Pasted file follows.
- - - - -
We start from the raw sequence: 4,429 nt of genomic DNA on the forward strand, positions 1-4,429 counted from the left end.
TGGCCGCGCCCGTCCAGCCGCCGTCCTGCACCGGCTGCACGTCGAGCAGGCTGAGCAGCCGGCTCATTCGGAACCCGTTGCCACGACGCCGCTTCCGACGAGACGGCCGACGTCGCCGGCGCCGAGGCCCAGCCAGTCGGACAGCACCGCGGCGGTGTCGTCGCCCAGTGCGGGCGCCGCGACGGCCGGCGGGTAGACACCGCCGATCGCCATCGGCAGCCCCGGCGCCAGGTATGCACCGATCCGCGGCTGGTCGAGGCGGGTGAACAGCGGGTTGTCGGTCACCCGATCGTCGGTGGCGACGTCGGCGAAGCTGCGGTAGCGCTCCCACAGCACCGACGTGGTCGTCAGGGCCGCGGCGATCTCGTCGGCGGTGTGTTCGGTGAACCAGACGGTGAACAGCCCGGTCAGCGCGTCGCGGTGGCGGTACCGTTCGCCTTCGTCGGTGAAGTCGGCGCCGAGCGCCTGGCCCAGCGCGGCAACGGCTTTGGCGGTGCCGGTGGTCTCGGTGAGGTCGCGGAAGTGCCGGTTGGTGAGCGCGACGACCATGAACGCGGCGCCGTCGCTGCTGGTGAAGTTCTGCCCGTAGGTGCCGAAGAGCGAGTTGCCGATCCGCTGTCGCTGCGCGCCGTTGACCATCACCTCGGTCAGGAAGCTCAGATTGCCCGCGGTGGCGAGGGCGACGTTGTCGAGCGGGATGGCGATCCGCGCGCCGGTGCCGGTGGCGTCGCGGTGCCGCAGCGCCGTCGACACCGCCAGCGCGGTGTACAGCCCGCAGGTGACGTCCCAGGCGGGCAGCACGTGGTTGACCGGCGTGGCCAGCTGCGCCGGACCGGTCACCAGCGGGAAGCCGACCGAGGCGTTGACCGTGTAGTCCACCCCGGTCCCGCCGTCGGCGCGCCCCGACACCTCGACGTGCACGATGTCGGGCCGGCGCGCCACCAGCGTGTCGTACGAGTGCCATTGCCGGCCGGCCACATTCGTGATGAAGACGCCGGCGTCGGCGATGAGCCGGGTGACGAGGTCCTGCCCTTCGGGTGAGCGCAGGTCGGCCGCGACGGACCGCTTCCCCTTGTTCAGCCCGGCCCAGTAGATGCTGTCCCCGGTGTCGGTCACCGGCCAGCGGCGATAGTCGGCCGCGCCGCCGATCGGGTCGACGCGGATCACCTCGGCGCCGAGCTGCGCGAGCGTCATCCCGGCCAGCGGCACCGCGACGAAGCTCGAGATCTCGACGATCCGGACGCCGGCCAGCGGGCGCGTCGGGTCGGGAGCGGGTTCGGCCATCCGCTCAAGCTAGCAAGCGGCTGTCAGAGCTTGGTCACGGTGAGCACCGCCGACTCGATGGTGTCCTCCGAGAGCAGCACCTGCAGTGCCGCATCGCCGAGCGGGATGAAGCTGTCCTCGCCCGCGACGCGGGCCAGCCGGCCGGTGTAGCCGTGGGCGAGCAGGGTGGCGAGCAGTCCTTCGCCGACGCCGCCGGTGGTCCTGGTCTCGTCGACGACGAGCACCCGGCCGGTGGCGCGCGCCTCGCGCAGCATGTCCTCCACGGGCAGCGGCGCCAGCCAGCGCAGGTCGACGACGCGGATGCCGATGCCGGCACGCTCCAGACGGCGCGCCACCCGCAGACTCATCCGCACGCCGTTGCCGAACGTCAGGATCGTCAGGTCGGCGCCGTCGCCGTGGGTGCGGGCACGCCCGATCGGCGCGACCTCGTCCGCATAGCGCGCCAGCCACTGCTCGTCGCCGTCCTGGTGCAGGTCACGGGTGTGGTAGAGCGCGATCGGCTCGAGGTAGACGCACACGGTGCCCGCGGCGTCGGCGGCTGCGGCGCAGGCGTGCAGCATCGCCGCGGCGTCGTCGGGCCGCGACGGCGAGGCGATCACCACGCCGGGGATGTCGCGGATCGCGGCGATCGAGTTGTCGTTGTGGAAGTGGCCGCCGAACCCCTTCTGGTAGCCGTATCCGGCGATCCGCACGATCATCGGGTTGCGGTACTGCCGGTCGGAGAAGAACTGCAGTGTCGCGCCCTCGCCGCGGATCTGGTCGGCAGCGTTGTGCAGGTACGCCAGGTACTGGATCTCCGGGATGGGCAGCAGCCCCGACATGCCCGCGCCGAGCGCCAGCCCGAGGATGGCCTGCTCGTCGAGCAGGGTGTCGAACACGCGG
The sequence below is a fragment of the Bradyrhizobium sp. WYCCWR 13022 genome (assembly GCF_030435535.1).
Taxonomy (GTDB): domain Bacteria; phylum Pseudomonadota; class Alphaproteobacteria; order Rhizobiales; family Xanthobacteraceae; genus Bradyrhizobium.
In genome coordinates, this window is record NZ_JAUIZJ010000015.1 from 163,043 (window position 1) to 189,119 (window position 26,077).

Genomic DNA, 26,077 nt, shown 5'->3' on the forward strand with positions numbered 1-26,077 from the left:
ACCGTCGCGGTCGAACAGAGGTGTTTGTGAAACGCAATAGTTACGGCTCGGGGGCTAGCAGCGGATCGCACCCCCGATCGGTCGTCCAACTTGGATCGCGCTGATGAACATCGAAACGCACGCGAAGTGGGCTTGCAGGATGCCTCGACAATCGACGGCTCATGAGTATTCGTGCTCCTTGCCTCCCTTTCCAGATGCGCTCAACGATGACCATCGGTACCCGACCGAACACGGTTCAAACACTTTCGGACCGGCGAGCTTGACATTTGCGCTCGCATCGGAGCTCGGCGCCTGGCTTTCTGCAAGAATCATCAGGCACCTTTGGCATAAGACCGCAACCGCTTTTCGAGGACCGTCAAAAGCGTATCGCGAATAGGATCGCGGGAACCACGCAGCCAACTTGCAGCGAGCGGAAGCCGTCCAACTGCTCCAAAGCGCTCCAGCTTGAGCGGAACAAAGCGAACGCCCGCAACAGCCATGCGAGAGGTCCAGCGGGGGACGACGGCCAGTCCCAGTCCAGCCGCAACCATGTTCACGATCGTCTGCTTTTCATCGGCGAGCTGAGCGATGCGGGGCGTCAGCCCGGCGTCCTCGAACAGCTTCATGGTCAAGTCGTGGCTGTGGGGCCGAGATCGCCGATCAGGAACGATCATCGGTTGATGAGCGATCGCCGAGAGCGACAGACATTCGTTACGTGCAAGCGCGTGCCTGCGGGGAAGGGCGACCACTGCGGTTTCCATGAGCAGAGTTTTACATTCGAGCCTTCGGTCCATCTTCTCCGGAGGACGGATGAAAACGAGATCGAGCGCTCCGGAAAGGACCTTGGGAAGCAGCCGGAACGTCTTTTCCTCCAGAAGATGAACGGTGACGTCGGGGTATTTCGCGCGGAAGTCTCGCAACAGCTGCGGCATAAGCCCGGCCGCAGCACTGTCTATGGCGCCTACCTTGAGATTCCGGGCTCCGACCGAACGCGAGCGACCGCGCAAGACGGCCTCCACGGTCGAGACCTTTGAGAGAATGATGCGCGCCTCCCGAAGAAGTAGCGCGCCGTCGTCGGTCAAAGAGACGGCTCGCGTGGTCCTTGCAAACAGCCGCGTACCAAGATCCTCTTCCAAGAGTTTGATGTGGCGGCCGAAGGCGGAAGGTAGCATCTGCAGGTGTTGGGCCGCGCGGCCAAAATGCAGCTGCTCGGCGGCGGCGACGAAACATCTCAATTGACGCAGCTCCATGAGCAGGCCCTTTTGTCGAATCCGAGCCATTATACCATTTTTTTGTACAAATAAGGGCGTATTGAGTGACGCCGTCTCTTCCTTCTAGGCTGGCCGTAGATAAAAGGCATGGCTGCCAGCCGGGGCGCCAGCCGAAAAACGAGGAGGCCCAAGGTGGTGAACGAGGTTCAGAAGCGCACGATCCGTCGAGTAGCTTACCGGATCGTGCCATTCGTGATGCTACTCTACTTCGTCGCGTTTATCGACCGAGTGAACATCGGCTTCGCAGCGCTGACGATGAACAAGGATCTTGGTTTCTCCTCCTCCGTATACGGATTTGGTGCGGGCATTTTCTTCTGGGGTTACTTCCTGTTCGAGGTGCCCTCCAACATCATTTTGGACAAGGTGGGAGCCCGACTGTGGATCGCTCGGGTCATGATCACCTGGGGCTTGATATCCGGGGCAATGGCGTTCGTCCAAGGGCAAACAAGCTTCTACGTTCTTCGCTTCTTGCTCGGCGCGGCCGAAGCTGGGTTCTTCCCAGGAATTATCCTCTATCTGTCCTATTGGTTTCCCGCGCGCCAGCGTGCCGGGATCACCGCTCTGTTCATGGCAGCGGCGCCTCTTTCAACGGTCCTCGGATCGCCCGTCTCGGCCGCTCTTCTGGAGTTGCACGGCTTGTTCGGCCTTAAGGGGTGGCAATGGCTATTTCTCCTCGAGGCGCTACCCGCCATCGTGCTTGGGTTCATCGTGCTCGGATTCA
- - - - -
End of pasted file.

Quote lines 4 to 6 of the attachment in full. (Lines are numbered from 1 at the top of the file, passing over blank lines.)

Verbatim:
Taxonomy (GTDB): domain Bacteria; phylum Pseudomonadota; class Alphaproteobacteria; order Rhizobiales; family Xanthobacteraceae; genus Bradyrhizobium.
In genome coordinates, this window is record NZ_JAUIZJ010000015.1 from 163,043 (window position 1) to 189,119 (window position 26,077).

Genomic DNA, 26,077 nt, shown 5'->3' on the forward strand with positions numbered 1-26,077 from the left: